Today we’re looking at a royal history mystery involving a noblewoman of the Elizabethan age. What happened to Amy Robsart?
Amy Robsart was born in Norfolk on 7 June 1532, the only child of Sir John Robsart and his wife Elizabeth Scott. Raised in a prominent Protestant household, Amy received a fine education and was married three days before her 18th birthday to Robert Dudley, a younger son of John Dudley, the Earl of Warwick.
Dudley’s sister-in-law was Lady Jane Grey—married to Lord Guildford Dudley—and upon Edward VI’s death in 1553, she was proclaimed queen by Protestants (and by Edward VI’s will, seeking to disinherit his older sister Mary, a staunch Catholic). After nine days on the throne, Mary rode into London and took the throne with vast support, and Lady Jane and her husband were later beheaded for treason.
Robert had been thrown in the Tower of London, too, and condemned to die, though he worked for his release and was freed in 1554. He was imprisoned alongside Elizabeth Tudor—the future queen—who was being held on suspicion that she was involved in another rebellion.
When Amy’s parents died, she and Dudley inherited their estates and could begin to amass a fortune again. While Dudley was not a royal favourite during the reign of Queen Mary, they were welcomed at court as long as her husband, Philip of Spain, was there.
They had plans to retire to the country when Queen Mary died in 1558 and her younger half-sister, Elizabeth, became queen. That year, Dudley became Queen Elizabeth’s favourite and was named the Master of the Horse; this meant the two were constantly together and rumours began to spread that they were in love.
Amy was ill during this time, and the accepted wisdom was that Dudley would marry the queen should his wife die. Queen Elizabeth announced that she would not marry any foreign suitors presented to her.
Amy seems to have recovered her health and visited London for a month in May 1559—it would be the last time she ever saw her husband. Amy moved to Cumnor Place in what is now on the outskirts of Oxford in December 1559. On 8 September 1560, she was found dead at her home.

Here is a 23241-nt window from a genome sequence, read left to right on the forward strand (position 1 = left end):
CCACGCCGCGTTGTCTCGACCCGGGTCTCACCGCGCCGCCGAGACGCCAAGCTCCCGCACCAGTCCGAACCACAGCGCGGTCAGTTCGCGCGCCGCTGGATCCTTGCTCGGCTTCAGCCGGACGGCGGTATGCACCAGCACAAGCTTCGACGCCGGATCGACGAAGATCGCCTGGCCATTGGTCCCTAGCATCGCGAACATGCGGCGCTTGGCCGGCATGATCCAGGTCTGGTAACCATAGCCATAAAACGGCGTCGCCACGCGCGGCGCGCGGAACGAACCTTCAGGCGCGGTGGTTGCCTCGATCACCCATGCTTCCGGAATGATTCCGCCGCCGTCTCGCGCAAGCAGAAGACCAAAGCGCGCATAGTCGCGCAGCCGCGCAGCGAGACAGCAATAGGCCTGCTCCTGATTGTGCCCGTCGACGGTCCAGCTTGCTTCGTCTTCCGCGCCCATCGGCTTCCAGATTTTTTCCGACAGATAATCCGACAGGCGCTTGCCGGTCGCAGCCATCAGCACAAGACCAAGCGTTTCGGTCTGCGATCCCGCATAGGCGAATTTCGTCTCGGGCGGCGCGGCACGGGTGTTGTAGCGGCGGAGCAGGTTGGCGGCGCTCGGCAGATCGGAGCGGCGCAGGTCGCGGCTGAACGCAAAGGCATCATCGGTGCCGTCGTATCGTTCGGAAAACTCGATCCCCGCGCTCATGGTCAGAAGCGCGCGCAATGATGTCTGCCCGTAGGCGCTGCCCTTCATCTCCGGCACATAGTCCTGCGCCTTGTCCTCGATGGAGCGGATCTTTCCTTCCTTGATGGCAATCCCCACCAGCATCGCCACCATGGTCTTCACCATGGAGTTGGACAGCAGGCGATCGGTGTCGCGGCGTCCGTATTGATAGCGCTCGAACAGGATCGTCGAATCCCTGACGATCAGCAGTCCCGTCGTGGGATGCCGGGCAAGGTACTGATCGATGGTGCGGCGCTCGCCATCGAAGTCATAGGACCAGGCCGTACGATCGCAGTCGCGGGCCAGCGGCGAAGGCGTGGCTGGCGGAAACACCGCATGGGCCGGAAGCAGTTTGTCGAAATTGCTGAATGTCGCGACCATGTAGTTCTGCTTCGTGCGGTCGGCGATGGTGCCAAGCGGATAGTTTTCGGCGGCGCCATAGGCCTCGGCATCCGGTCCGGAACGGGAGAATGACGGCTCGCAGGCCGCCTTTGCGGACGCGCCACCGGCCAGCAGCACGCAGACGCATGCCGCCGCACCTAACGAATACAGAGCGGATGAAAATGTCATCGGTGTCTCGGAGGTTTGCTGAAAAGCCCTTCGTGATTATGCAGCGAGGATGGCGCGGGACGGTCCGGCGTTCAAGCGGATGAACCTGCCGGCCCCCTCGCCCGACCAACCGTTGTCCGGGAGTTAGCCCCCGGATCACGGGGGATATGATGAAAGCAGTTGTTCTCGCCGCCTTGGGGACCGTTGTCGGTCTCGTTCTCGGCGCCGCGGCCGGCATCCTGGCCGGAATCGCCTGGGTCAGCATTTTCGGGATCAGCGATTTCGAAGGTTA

What Happened to Amy Robsart?
Amy Robsart was found at the bottom of a set of stairs at Cumnor Place. She’d reportedly sent her household staff to the Abingdon Fair at the nearby village while she stayed behind with a woman named Mrs. Owen, another resident of the house. When the household returned, they found Amy at the bottom of the stairs with a broken neck.
Her maid, Mrs. Pinto, reportedly told people that she’d heard Amy say that she would “pray to God to deliver her from desperation” before she died. Others spoke of her depression over the rumoured affair between Queen Elizabeth and her husband and painted Amy’s death a suicide. Others still thought Dudley had something to do with his wife’s death so that he could marry the queen.
At any rate, Dudley found out about his wife’s death the next day while at Windsor Castle with the queen, and urged his steward, Thomas Blount, to travel to Cumnor Place to begin an inquest. By the time Blount arrived, an inquest had already been started.
The inquest consisted of a coroner and 15 jurymen, and in 1561 issued the verdict that they considered Amy Robsart’s death an accident and said “on their oath that the Lady Amy…by misfortune came to her death and not otherwise, as they are able to agree at present.”
Cleared from wrongdoing, Dudley began the mourning process—and the court began court mourning for one month—but his reputation was tarnished by the gossip surrounding Amy’s death. Whether accident, suicide, or murder, it raised questions about the man and even if he had ever harboured dreams of marrying Queen Elizabeth, all possibility of a royal union was gone.
He became a Privy Councillor and Lord Steward of the Royal Household in later years but by 1564 was said to have realized that he would never be able to marry the queen. Eighteen years after his wife’s death he married Lettice Knollys and so infuriated the queen that he was banned from court.
Queen Elizabeth I never married.